Sohn: Another Tennessee man, MP, charged in January 6 uprising

A Middle Tennessee Sheriff’s Deputy (and former Georgia Sheriff’s Deputy) became the 606th person charged in the Jan.6 riot and insurgency on the U.S. Capitol.

U.S. attorneys said Ronald Colton McAbee, 27, was the man seen in body camera footage of an officer fighting a Metropolitan Police Department officer and dragging another subway officer into the crowd.

Court documents say McAbee is part of a seven-person indictment group, all accused of assaulting officers on the day of the insurgency. His co-defendants included Jack Wade Whitton, a fitness trainer from Georgia, who is accused of using a crutch to attack a Metropolitan Police officer, and Jeffrey Sabol, who is accused of holding a stick to his neck. ‘an officer.

Before McAbee left to work in November 2020 for the Williamson County Sheriff‘s Office, he worked as an assistant in the Cherokee County Sheriff’s Office in Georgia. This would make him a seasoned law enforcement officer, now accused of attempting to injure other law enforcement officers.

So much for “Blue Lives Matter”.

But McAbee was by no means the only police officer or military veteran – or Tennessee, Georgian or Alabamian who was part of the insurgency.

At least 81 of those accused of the potential coup have ties to the military or law enforcement, according to an NPR database of those indicted in the aftermath of January 6. Another one you may remember: Joseph Lino Padilla, 40, from neighboring Cleveland, who the FBI said threw a flag pole at officers attacked by rioters on the steps leading to the Capitol. Padilla was honorably released as an E-5 Sergeant of the Tennessee Army National Guard in 2012.

In total now, Tennessee can boast 16 people, while Georgia can boast 14 and Alabama 10 – all of this is part of what the FBI has called an act of domestic terrorism and what the Department of Justice calls it “the largest criminal investigation in US history.”

Before McAbee’s arrest, probably Tennessee’s most memorable participant was “the tie guy”, Eric Gavelek Munchel of Nashville. Other indicted volunteer state rioters include Michael Timbrook of Cookeville, Michael Lee Roche of Murfreesboro, Bryan Wayne Ivey of Crossville.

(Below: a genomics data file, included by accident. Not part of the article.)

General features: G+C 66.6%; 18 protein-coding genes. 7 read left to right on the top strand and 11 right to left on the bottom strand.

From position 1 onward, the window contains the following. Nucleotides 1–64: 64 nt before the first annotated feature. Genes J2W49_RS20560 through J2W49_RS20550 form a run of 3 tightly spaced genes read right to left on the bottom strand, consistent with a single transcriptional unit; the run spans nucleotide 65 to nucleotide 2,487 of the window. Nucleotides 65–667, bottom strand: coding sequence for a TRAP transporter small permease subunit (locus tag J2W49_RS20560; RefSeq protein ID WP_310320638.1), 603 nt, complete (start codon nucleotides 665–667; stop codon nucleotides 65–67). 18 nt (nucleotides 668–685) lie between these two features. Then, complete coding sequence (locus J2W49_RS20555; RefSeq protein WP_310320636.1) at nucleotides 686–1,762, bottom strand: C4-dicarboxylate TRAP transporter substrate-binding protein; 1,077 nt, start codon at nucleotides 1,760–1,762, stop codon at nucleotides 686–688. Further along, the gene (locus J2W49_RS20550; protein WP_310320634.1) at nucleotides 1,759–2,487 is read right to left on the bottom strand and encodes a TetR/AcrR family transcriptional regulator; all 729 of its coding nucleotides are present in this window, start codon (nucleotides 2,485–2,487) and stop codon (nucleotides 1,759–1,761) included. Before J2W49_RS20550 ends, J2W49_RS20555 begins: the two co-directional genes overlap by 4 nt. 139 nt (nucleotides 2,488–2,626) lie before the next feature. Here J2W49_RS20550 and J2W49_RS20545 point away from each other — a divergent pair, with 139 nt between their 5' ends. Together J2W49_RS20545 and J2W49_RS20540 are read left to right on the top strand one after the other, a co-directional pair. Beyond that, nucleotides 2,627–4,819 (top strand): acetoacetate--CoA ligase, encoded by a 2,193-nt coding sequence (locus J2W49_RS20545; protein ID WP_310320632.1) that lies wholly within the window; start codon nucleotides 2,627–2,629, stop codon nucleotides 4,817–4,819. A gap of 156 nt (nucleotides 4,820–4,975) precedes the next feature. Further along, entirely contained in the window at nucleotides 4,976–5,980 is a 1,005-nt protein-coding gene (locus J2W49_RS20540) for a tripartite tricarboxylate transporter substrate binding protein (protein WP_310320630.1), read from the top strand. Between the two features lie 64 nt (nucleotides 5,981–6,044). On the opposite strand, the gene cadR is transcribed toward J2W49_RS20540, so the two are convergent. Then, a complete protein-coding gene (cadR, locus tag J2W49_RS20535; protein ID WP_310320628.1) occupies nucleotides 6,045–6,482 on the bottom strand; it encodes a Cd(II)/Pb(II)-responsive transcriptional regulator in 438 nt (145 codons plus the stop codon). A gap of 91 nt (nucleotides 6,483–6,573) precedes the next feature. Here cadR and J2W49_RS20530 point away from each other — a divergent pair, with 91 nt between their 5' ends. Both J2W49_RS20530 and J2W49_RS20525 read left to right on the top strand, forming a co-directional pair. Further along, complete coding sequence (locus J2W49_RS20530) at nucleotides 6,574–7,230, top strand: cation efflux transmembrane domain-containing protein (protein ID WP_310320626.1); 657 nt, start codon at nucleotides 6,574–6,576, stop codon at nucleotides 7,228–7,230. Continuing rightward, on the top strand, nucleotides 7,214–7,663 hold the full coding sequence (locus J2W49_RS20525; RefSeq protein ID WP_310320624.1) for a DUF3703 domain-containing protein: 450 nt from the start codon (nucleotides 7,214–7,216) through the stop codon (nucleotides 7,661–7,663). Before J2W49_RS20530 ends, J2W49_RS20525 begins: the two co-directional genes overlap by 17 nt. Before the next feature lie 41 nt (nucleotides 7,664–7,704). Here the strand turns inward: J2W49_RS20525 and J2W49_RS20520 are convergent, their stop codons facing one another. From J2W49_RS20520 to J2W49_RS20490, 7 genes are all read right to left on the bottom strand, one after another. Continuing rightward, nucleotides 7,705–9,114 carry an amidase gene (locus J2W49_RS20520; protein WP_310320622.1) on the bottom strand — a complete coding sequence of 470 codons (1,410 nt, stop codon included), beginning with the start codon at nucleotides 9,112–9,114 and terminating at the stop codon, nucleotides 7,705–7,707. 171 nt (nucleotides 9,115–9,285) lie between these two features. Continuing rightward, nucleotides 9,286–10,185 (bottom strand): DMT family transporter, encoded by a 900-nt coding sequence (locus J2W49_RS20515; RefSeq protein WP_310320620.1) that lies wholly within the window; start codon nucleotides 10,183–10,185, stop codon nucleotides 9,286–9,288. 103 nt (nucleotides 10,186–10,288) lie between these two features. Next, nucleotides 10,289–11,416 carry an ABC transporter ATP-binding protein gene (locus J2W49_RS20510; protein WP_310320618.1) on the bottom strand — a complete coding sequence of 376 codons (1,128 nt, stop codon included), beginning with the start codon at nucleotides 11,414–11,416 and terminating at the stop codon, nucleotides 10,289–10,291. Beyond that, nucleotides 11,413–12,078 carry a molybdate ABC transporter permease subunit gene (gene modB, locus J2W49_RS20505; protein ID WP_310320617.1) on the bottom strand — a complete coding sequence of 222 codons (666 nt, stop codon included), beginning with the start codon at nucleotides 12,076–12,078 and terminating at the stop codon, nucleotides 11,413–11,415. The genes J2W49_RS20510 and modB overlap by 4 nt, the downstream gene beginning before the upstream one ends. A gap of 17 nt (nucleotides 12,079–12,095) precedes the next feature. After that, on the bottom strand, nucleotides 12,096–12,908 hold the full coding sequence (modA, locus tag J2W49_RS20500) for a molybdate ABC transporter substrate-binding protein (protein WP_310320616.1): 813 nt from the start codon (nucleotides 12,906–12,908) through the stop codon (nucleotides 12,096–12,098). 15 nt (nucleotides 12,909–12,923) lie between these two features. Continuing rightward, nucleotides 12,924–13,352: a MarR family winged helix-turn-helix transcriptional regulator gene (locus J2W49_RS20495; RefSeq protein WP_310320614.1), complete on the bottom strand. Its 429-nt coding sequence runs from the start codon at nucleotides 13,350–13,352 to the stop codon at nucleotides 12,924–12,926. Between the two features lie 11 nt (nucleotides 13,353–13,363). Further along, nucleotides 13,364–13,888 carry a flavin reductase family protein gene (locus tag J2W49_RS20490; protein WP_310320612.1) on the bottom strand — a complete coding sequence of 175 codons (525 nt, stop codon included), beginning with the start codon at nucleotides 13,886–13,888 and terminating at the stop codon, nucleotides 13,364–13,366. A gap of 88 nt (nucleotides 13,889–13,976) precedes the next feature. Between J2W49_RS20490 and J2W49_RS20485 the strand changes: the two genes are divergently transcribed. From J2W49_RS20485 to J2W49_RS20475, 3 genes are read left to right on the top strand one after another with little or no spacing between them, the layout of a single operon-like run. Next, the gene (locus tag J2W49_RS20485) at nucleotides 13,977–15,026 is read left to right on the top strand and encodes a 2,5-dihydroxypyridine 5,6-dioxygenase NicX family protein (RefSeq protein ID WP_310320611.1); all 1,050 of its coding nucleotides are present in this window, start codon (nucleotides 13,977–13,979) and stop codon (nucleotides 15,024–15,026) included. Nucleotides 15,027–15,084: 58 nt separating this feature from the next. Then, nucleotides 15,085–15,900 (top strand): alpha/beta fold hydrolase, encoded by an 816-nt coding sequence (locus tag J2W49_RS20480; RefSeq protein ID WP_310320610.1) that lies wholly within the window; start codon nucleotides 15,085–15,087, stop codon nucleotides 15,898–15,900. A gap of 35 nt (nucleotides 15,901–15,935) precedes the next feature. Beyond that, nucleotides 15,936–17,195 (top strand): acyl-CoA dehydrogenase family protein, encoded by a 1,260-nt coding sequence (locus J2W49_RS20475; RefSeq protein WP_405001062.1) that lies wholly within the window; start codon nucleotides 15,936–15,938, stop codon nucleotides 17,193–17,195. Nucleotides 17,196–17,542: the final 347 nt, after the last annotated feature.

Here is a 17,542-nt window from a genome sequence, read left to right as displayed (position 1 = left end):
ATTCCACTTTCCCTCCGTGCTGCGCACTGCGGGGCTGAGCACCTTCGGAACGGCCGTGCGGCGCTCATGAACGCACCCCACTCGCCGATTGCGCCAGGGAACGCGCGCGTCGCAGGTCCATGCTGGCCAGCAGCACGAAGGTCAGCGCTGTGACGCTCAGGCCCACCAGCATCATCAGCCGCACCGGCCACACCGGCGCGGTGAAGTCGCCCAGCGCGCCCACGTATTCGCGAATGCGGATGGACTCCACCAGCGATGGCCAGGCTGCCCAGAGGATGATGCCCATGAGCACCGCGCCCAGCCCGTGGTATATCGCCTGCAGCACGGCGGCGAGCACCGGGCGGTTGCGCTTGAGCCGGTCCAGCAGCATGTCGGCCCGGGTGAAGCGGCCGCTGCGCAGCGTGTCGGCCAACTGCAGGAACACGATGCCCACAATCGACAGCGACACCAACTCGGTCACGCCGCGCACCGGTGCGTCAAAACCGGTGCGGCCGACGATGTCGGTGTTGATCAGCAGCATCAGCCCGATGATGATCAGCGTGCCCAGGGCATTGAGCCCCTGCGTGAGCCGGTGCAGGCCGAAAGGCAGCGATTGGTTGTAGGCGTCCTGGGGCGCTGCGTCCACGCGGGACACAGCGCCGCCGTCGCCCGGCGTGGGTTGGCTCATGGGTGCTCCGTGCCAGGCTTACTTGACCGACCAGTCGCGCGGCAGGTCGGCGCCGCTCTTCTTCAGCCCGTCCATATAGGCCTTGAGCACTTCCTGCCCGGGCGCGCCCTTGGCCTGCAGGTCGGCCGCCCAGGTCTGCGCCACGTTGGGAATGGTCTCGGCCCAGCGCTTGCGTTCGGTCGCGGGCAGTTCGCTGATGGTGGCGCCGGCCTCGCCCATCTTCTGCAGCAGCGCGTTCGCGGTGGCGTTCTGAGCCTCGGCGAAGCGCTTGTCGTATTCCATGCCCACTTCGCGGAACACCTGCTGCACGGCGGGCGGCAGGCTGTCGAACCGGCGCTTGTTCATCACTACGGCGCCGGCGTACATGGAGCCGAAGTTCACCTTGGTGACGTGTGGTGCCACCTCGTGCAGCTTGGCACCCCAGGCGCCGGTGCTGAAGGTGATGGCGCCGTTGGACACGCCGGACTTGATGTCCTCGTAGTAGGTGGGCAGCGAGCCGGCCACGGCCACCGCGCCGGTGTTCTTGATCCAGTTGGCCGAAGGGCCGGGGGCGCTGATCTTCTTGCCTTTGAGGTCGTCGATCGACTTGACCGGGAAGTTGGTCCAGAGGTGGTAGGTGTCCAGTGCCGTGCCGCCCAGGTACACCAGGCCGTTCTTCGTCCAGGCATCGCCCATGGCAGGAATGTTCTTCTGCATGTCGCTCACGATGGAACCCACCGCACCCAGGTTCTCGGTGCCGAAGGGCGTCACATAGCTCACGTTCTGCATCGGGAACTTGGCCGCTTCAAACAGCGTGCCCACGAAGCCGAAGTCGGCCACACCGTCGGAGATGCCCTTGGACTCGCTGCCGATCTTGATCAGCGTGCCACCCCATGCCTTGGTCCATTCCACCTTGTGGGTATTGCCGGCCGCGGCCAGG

McAbee was on leave from the Williamson County Sheriff’s Office during the Capitol Riot due to a shoulder and hip injury from a car crash on December 27, 2020, according to The Tennessean.

Video captured during the riot shows a man identified by the FBI as McAbee wearing a red MAGA hat and black tactical vest with a sheriff’s patch and badge with the Roman numeral III surrounded by stars – an emblem associated with the movement three percent anti-government militia. The man in the video who is believed to be McAbee also wore black gloves with hardmetal-colored knuckles.

Prosecutors said after McAbee assaulted another law enforcement officer, he attempted to use his officer status to gain access inside the Capitol, according to the Tennessean. Video captured during the riot shows him appearing to injure his shoulder as the crowd crossed the Capitol police line. He was seen apparently leaning in pain under the arch of the Capitol, and he said his shoulder was broken. He then showed the sheriff’s patch and told the Capitol Police that he couldn’t go back.

He was arrested Tuesday in Nashville and, in a pre-trial motion, prosecutors called the action “powerful proof of his disrespect for legal authority.” He tried to use his status as a law enforcement agent to gain access, after he had just assaulted several Capitol officers. Prosecutors also argued that he should be held without bail because he was a “talker” who sparked the riot and was a “threat to the peaceful functioning of our community”.

It’s good to see these cases continue to be investigated and prosecuted – unlike what we’ve seen so far in Congress as politicians play with words and stall.

In May, Republicans – anxious to “move on” without looking further at Donald Trump or their own actions – voted to block a bipartisan Jan.6 commission to investigate the violence.

A month ago, Kévin McCarthy withdrew abruptly its five candidates to sit on a special January 6 House committee hosted by President Nancy Pelosi. McCarthy’s tantrum came after Pelosi dismissed two of the nominees, staunch supporters and representatives of Trump, Jim Jordan and Jim Banks, who each made statements that made it clear their minds were closed to any new facts or revelation.

Three weeks ago, four of the officers assaulted by mobs on Capitol Hill testified before Congress.

“I was caught, beaten, teased, while being treated as a traitor to my country,” Metropolitan Police Department officer Michael Fanone said. “I was in danger of being stripped and killed with my own gun, as I heard chants of ‘Kill him with his own gun’.”

Two weeks ago, the House’s main oversight committee postponed its scheduled talks with former Justice Department officials and announced that its separate investigation into the Trump DOJ would instead be left to the select panel.

Sooner or later we’ll know more about that terrible day – perhaps much of it as these 606 cases make their way into federal courtrooms. It will be 606 days of testimony that the GOP cannot scuttle.

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